Missing out on time spent on my land is changing me subtly, not so good, thankfully temporary because any day now some warming will come. I need to put foot to sodden soil pretty soon, though. Hard to explain when you’ve loved one spot of earth faithfully for almost 18 years. It’s like a marriage.
 
There’s the house, the yard, the chores–and there’s the path, beyond the gate, the woods we’ve let go wild all this time, the native grasses returning strong. This larger mystery I live next to, my temple and school, has been closed for too long now.
 
 A relationship of such duration should be able to handle some literal cold-shoulder. And at first it was a gift, the beauty of astounding and silencing snowfall. The land in white ruled. Looking up and out, I could see how that which springs from the land abides. Pristine hills make the trees stand out, their march down a slope stately against stark backdrop. I can always put my back against a tree, but in the SAD-making snows of ’11 it wasn’t the same.
 
Their life force drawn far inside, the trees’ bark was no warm touch. As if I could feel it through layers of flannel and down anyway. As if there was enough sunlight to imagine “the force that through this green fuse drives the flower.” (Dylan Thomas)
  
I tried bundling and sitting in my cleared circle several minutes stride from the house, a place where I meditate often, but it was hard to stay. Deep bone chilled. Freezing face. Even the loyal sentry dog ran back to the house. I was super-aware that my feet were not on the ground. The ground was gone, subdued.
  
As with all bouts of depression, it creeps up on you.
 
Seasonal Affective Disorder (SAD) is a common malady in climes where winter makes a stand. We need light to enter our retinas, to play along our skin. It makes for smiles and clearer thoughts. That’s just us–an ancestral pattern, a necessity. We’re not made to hunker down indoors all day long.  Light that is bright triggers the making of serotonin, and up until fairly recent times most people spent the majority of their day in natural light. With the disruption of the body clock, serotonin falls and we might binge on sugary treats to bring on the needed boost.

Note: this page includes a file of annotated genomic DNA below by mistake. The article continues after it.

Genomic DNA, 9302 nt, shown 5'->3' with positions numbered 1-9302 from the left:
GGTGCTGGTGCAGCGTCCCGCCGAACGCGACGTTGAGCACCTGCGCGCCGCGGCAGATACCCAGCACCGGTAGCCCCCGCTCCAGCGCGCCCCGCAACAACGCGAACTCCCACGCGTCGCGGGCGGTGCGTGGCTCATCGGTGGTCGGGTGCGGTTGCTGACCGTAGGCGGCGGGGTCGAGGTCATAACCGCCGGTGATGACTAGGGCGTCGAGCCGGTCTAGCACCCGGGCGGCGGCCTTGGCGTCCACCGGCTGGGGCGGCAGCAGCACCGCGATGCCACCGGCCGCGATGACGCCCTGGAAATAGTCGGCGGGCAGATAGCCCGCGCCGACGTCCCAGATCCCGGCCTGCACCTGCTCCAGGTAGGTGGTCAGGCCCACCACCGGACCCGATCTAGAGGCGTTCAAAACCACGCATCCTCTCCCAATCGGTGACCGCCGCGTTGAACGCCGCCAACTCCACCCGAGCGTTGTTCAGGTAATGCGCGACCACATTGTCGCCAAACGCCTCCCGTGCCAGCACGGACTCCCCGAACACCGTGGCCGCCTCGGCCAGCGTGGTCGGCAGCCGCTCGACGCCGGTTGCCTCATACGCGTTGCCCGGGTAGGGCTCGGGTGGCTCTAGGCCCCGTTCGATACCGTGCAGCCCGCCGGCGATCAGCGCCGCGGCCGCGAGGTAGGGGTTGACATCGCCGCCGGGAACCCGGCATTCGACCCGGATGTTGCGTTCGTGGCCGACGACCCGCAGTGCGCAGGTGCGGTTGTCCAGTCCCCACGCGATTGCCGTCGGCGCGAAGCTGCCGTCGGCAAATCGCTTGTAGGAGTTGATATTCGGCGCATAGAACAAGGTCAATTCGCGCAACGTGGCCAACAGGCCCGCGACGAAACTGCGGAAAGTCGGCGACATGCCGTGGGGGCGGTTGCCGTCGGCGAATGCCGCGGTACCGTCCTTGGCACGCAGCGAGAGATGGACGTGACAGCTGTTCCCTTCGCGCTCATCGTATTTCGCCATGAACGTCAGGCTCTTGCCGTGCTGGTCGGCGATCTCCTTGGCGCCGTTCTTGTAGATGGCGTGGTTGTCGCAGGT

Was this relentless gray world becoming my downfall, I wondered? The first thing to go was exercise, a bad lapse for me. My routines are twined with the outdoors, walking its ups and downs, or hitting a special trail where I experiment with interval training. I kept thinking the storms were freak accidents and the melt just ahead.
But as temps crashed into the single digits with more precip on the way, our old farmhouse shuddered and so did its occupants. We have to keep the woodstove stoked at this point–you just can’t pile on enough sweaters. The flames put a cheerful note back into my flat feelings, but the only exercise I got was sliding out to the woodpile and back.
 
Then came the school-closing days. Ah parents, don’t you hate to complain? Don’t you long to though? The first one is like Christmas: let’s pull the plug on our busy schedules, make popcorn and hang. Over and over though, home again, hmmmm. It’s hard. I will probably look back when the small people are grown and call myself a selfish fool for that feeling.  But it contributed to my sense of being hemmed in.
The ultimate irony is that at this time I launched a new year’s educational course on natural approaches to depression and anxiety . This work was the only point at which I perked up and enjoyed life, myself, and others. But each cancellation of class due to weather hit hard. Guest speakers brought their light boxes and for the first time I thought of getting one. Previously I figured they were a good idea for city folks.  I still haven’t purchased but I’m looking.
 
Then there were the nasty inner landscapes of this SAD state. I caught them even in down time. One night our family watched a DVD of “Despicable Me.” It’s funny. It’s poignant. I felt nothing. Our youngest kept asking, “Mom, why aren’t you laughing?” I couldn’t. Could not even fake it. At that moment I was alarmed because I simply felt dead inside and realized it wasn’t a fleeting thing.
 
There were other uncommon threads of stress bearing down at the time, compounding the weather problems. But still. After the last snow I consciously heard myself say in my head, “I wish I’d just have the heart attack and get it over with!”  Not a flippant voice, it seemed attached to an exasperated death wish.